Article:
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The Cambridge of eighteen hundred and ninety-six: a picture of the city and its industries fifty years after its incorporation (ed. Arthur Gilman) 9 1 Browse Search
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ucation doubtless contributed greatly to this awakening. In 1842, Dr. Asa Gray, the great botanist, came to Cambridge, and his coming marks an epoch in the scientific life of our city. In 1847, Louis Agassiz, Asa Gray, Jeffries Wyman, and Professor Horsford formed the nucleus of a school of science, which has had more influence on education in America than any other scientific institution. A large number of young naturalists hastened to work under the inspiration of Agassiz, and Cambridge imidge Hospital, due in such large measure to a kindred scientific spirit. The university is the proper environment of such men. In 1850, the Scientific School was established, and under the instruction of Agassiz, Gray, Wyman, Peirce, Eustis, Horsford, a number of teachers were bred who, I have said, have extended the spirit of research over the entire continent. In the early days of the Scientific School, a number of remarkable men were here as students or as assistants. I need only mentio
aces, and unusual conditions in the way of locations for boathouses, and for the encouragement of water sports. Continuing along the river bank, we shall soon catch glimpses of the Blue Hills of Milton, and, across the Soldier's Field, of the nearer Brookline and Brighton hills. Places crowded with historic associations will come to view,—the Lowell Willows; across the Longfellow Garden, Craigie House; then Elmwood, Lowell's house, in the distance. Now we shall pass the spot where Professor Horsford firmly believed the Norsemen had landed. Soon we may turn in one direction and enter the Boston parks, or, in another, crossing Brattle Street and driving through what is now Fresh Pond Lane, reach our beautiful pond, set in the midst of surrounding hills, which Mr. Olmsted has been free to call one of the finest natural features about Boston, a statement with which we, who know the spot, fully agree. In Fresh Pond Park, with its broad outlooks, improved as it will be by the able ef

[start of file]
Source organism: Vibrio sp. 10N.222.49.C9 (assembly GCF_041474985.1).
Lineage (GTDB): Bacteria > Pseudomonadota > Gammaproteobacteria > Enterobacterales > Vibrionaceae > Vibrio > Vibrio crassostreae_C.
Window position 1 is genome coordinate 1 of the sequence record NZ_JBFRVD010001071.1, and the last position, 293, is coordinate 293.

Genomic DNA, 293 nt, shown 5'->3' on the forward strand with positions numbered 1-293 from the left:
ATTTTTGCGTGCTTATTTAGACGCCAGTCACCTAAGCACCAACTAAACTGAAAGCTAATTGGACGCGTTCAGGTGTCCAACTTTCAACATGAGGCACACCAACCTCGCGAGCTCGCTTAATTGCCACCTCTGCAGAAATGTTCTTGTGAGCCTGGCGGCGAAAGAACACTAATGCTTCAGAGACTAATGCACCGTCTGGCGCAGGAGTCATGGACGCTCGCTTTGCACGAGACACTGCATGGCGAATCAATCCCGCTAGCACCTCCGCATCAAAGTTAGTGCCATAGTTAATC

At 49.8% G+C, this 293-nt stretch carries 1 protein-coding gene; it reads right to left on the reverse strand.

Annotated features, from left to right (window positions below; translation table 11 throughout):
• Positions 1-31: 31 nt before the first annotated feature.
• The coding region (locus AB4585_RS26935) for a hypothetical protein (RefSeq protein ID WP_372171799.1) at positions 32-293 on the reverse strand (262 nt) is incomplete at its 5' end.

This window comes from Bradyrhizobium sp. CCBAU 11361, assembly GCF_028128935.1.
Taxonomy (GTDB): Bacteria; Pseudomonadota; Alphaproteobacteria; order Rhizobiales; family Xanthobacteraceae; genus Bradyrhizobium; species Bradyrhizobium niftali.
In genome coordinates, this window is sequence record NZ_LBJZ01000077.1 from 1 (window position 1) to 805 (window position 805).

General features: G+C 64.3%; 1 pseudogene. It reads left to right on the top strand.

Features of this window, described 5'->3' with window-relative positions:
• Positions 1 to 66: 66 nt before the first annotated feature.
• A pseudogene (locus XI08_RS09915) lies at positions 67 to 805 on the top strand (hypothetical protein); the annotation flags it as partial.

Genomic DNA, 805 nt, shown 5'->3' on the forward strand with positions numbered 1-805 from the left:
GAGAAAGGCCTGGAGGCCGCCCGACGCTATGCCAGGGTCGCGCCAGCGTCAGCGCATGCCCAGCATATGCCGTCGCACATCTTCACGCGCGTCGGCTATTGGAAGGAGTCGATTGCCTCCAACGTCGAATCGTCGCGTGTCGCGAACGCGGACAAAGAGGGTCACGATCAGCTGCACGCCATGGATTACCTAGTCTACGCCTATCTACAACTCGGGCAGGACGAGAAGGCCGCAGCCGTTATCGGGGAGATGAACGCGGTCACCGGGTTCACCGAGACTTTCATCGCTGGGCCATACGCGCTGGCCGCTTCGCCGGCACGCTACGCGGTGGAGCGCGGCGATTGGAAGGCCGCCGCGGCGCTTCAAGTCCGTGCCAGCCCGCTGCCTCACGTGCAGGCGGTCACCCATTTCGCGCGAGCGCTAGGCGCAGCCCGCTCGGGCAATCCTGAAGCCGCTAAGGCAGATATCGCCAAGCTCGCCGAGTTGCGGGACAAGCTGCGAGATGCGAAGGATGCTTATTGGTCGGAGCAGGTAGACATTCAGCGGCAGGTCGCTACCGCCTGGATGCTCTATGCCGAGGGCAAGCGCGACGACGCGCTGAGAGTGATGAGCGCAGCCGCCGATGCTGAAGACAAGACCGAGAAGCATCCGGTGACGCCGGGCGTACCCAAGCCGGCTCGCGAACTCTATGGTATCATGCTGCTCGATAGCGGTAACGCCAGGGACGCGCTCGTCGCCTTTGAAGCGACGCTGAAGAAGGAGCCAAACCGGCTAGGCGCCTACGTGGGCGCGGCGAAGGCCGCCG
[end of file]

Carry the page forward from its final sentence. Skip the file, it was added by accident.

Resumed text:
had been chosen by natural selection were married. It was determined to choose three more married ladies and thus complete the number of seven. They were, in the order of coming into the scheme, Mrs. Gilman, Mrs. Greenough, Miss Longfellow, Miss Horsford, Mrs. Cooke, Mrs. Agassiz, and Mrs. Gurney. This bare statement of the first steps in the organization gives no intimation of the long consideration that had been devoted to the subject by Mr. and Mrs. Gilman, of the hesitation with whichman, 5 Phillips Place. Mrs. Louis AgassizQuincy Street. Mrs. E. W. GurneyFayerweather Street. Mrs. J. P. CookeQuincy Street. Mrs. J. B. GreenoughAppian Way. Mrs. Arthur GilmanPhillips Place. Miss Alice M. LongfellowBrattle Street. Miss Lilian HorsfordCraigie Street. Cambridge, Mass., February 22, 1879. Other circulars followed, and in September the examinations for admission were held in a building numbered six on Appian Way, the family in which had with great generosity rented